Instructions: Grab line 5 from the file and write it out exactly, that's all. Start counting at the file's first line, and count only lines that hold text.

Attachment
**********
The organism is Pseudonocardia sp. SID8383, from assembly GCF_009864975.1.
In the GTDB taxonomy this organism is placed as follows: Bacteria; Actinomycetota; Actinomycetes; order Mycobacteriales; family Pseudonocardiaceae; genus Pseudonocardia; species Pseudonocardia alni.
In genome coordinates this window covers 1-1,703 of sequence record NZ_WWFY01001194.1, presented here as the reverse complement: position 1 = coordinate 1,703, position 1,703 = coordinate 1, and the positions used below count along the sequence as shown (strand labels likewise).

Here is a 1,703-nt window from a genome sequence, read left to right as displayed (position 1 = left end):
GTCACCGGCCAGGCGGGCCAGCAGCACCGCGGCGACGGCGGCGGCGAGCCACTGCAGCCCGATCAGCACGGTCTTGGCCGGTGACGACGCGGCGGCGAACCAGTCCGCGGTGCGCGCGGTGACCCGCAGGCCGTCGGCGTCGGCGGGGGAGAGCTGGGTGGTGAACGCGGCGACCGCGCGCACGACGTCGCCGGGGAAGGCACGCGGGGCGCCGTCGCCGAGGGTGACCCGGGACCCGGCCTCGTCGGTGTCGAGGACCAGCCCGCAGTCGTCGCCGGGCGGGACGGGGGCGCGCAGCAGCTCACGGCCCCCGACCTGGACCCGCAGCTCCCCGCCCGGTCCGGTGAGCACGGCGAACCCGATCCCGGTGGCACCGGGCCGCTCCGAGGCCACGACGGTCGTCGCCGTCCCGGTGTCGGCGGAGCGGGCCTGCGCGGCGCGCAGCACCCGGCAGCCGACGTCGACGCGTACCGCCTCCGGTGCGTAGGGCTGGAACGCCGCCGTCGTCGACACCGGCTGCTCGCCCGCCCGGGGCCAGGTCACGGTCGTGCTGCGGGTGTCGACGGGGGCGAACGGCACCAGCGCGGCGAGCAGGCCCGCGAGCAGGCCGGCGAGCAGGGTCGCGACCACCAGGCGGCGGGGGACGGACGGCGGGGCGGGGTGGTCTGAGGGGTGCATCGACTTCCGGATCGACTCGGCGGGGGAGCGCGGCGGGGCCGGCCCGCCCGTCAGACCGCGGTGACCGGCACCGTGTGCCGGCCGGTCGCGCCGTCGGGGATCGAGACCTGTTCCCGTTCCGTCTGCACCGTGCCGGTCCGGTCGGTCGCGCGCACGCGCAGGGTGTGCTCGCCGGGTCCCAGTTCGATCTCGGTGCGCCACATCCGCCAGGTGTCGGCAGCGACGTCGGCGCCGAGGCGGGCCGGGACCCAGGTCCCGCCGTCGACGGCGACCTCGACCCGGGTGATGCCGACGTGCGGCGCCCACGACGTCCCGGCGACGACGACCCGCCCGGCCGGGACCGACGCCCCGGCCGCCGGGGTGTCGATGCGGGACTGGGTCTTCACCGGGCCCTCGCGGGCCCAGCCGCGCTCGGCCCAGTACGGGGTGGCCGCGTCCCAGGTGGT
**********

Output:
GTCACCGGCCAGGCGGGCCAGCAGCACCGCGGCGACGGCGGCGGCGAGCCACTGCAGCCCGATCAGCACGGTCTTGGCCGGTGACGACGCGGCGGCGAACCAGTCCGCGGTGCGCGCGGTGACCCGCAGGCCGTCGGCGTCGGCGGGGGAGAGCTGGGTGGTGAACGCGGCGACCGCGCGCACGACGTCGCCGGGGAAGGCACGCGGGGCGCCGTCGCCGAGGGTGACCCGGGACCCGGCCTCGTCGGTGTCGAGGACCAGCCCGCAGTCGTCGCCGGGCGGGACGGGGGCGCGCAGCAGCTCACGGCCCCCGACCTGGACCCGCAGCTCCCCGCCCGGTCCGGTGAGCACGGCGAACCCGATCCCGGTGGCACCGGGCCGCTCCGAGGCCACGACGGTCGTCGCCGTCCCGGTGTCGGCGGAGCGGGCCTGCGCGGCGCGCAGCACCCGGCAGCCGACGTCGACGCGTACCGCCTCCGGTGCGTAGGGCTGGAACGCCGCCGTCGTCGACACCGGCTGCTCGCCCGCCCGGGGCCAGGTCACGGTCGTGCTGCGGGTGTCGACGGGGGCGAACGGCACCAGCGCGGCGAGCAGGCCCGCGAGCAGGCCGGCGAGCAGGGTCGCGACCACCAGGCGGCGGGGGACGGACGGCGGGGCGGGGTGGTCTGAGGGGTGCATCGACTTCCGGATCGACTCGGCGGGGGAGCGCGGCGGGGCCGGCCCGCCCGTCAGACCGCGGTGACCGGCACCGTGTGCCGGCCGGTCGCGCCGTCGGGGATCGAGACCTGTTCCCGTTCCGTCTGCACCGTGCCGGTCCGGTCGGTCGCGCGCACGCGCAGGGTGTGCTCGCCGGGTCCCAGTTCGATCTCGGTGCGCCACATCCGCCAGGTGTCGGCAGCGACGTCGGCGCCGAGGCGGGCCGGGACCCAGGTCCCGCCGTCGACGGCGACCTCGACCCGGGTGATGCCGACGTGCGGCGCCCACGACGTCCCGGCGACGACGACCCGCCCGGCCGGGACCGACGCCCCGGCCGCCGGGGTGTCGATGCGGGACTGGGTCTTCACCGGGCCCTCGCGGGCCCAGCCGCGCTCGGCCCAGTACGGGGTGGCCGCGTCCCAGGTGGT